A diagnosis like cancer puts it on the front burner. I have some other calls to make this month and next, as I now am at the place where I need to have some conversation about some other issues. I actually called the colonoscopy doctor—how many people do you know who ask for a colonoscopy?—but I am not on that list for two more years. However, being in 100% insurance-pay, I might as well do everything!

Back to my subject though: the saturation of breast cancer awareness in October. The good news is that it does raise much needed money for research. We need this so badly. I am so grateful for it. I don’t know that I hope for a cure; but I hope we find the place where we have treatment and it NEVER RETURNS AGAIN! Ever.

The bad news is that it’s a constant reminder for those battling; and for those who are cancer-free, but (hear me, now!) the possibility of return is always in their minds. Always. Every October, the patient or survivor is faced with the prospect that “it might return.” 

It’s a dichotomy of feelings. I never want to be seen as dissuading breast cancer fund-raising and awareness—and while we’re at it, for every other disease out there! However, please be aware of the media assault and saturation that the cancer patient is feeling. Who was that cartoon character? “It’s everywhere, it’s everywhere!”

That’s how I feel at the moment. Tired. Overwhelmed; and I cannot get away from it! Will I feel this way every year?

If you are a cancer patient, or survivor, do you ever feel the same way? Or am I just incredibly selfish?

P.S. I ran this by three breast cancer patients before publication, and in one form or another (I am not going to details with each of them), they all pretty much agreed with me.

Wednesday, October 9, 2013

What Was I Thinking?

I've been in this place before. Ten years ago, when I had breast reduction surgery—which, by the way, I believe saved my life. This tumor was so close to the chest wall, that 2.5 more pounds of flesh, tissue, etc. might have kept it from being seen until it was larger.

Ten years ago, the doctor, a MAN, told me I could go back to work in three weeks and be back to full capacity in six. Try eleven weeks; mainly, because I only took three weeks off. Had I taken six weeks off, it might have been a different story. If you are considering breast reduction surgery, I want to talk to you. I'll give you the straight story. I'd still do it, I just wish I had known more of what to expect before I did it.

This time, I really had no choice. I was going to have surgery. That was clear to everyone. I recovered from surgery in 7-8 weeks and I was fine. I worked 5 of those weeks. I adjusted and I was OK.

I tolerated radiation well and thought I would be the poster child. Then, in the sixth week, I hit the wall. It was in the middle of the night, and this was different from tired. It was "How am I going to get to the bathroom?" tired. For the first time, I knew I had no business behind the wheel of a car, and had my husband drive me to the next morning’s treatment. Then I went to work for as long for as it took me to make phone calls to people I was to see that day, talk to my ED and then come home. At that time, it was day-to-day. However, I did improve.

The professionals told me that I would be good about three weeks after radiation was over. I kind of expected that. We planned a vacation, or replanned one, I should say. It was not the original plan due to the fatigue I KNEW that would come.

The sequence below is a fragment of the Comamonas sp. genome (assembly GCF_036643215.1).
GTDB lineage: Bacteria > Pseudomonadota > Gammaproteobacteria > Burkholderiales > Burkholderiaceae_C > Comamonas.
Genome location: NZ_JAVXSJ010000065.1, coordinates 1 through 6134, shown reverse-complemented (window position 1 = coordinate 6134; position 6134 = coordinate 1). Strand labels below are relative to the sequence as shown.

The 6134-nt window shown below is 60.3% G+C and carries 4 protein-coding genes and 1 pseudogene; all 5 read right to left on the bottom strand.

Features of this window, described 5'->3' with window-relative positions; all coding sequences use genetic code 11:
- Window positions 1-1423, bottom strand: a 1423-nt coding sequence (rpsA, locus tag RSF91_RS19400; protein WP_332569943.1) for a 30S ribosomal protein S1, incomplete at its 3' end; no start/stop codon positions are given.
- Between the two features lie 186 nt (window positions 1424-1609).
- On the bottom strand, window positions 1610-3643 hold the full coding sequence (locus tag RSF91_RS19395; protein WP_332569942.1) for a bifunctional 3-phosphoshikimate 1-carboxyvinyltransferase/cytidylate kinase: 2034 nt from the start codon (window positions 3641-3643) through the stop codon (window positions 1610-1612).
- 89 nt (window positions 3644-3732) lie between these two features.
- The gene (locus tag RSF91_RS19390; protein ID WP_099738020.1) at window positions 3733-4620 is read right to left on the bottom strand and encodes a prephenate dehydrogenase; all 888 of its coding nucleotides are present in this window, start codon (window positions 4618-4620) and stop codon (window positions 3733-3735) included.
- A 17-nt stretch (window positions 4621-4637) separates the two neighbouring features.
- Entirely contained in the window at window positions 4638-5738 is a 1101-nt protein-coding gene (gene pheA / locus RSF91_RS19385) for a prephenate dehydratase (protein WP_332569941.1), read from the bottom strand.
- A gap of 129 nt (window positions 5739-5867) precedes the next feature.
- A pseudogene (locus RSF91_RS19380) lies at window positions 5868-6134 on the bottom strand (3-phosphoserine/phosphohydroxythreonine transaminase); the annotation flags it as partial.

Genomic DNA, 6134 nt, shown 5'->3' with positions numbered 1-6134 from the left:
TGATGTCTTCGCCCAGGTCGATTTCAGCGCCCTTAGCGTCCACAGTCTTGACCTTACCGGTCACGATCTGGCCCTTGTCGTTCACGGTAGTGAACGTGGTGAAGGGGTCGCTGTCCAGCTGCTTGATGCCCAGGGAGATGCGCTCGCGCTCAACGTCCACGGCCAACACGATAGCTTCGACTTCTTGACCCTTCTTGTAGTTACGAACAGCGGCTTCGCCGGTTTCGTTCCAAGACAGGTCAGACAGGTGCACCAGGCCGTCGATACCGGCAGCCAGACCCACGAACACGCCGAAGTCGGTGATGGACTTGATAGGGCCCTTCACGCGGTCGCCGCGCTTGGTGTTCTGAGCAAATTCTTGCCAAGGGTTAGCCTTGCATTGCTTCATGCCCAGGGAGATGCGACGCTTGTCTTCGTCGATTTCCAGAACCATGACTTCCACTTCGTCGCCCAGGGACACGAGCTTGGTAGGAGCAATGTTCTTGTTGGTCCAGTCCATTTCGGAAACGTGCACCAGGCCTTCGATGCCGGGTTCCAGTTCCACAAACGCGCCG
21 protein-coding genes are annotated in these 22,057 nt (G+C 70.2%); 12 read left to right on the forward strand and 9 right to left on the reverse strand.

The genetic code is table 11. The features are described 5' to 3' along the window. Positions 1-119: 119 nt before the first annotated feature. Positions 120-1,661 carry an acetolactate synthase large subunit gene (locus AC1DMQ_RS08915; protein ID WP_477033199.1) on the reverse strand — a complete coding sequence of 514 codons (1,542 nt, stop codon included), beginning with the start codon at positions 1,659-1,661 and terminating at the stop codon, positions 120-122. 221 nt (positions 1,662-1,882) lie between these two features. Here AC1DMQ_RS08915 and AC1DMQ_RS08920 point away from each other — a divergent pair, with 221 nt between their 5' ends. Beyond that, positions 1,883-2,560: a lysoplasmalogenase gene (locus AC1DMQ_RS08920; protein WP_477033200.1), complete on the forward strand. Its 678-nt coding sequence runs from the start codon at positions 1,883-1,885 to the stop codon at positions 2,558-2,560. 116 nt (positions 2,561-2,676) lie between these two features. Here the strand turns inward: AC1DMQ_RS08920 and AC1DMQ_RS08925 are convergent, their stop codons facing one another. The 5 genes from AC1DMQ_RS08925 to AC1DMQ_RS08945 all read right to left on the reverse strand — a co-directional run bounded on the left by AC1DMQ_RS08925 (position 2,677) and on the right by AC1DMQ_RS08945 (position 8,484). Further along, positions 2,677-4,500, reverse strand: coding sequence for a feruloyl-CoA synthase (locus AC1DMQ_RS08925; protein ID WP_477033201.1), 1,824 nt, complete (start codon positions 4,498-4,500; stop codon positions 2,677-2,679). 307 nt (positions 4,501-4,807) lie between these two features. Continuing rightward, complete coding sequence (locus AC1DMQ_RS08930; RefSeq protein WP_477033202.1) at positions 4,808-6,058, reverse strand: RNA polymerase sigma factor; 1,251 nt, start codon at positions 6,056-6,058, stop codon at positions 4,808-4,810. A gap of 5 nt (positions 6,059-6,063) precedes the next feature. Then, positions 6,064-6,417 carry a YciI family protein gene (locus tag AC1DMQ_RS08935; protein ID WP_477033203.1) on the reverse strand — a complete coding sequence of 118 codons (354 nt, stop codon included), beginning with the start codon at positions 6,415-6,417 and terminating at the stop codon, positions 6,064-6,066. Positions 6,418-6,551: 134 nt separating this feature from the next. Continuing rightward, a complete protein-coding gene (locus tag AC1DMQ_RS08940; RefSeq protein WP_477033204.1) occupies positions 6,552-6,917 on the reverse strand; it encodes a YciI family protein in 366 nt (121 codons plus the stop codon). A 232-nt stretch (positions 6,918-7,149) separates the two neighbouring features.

So radiation was over and I was back to full speed at work, but I was not well. I came home and dropped in the chair. Most of my weekends were in the chair. This didn't seem right.

Instead of calling the doctor, I called other women. One had radiation for breast cancer and one had another type of cancer. Although I don't know about the doses, the length of treatment was similar. One was my age at treatment and the other was younger. One worked (the younger) outside the home, and the other didn't. Both agreed that I wouldn't be even close to myself for three months, and both agreed--from their different age perspectives--that it would be more like six months.

Then, there was the issue of radiation killing white blood cells, which keep us from getting every germ that comes down the pike. I was NEVER told to make adjustments in my work and life to keep myself from going into compromising situations. I am a social worker. I go into places that are not clean and neat. There is not good ventilation and I am exposed to lots of things.

Well, I wish I had known this sooner! All of my expectations and plans would have been different. I would have made different choices.

So what am I going to do to keep up with life? What can I control?

1. I am going to talk to the gym about freezing my membership again.

2. I am going to talk to my employer about reducing my hours for the next three months and maybe, for the duration of my employment, if necessary.

3. I am going to talk to my husband about helping more. He's been great, truly, but once women get up and around, men seem to get the idea that they are 100%. And every female reader is shouting "Amen."

4. I am going to lower my expectations of myself.

I was able to get into my nurse practitioner at 7:30 AM of the morning we were to leave for our vacation. We were at the drug store as it opened with a script for an antibiotic. We went on our vacation, and certainly did not enjoy it as we would have; because I had no strength. I will say this, I slept well, EVERY night. I enjoyed the therapeutic effects of the hot tub to my respiratory system. It was good REST.

And when I returned home, I took care of numbers 1 and 2 above. I am working on 3.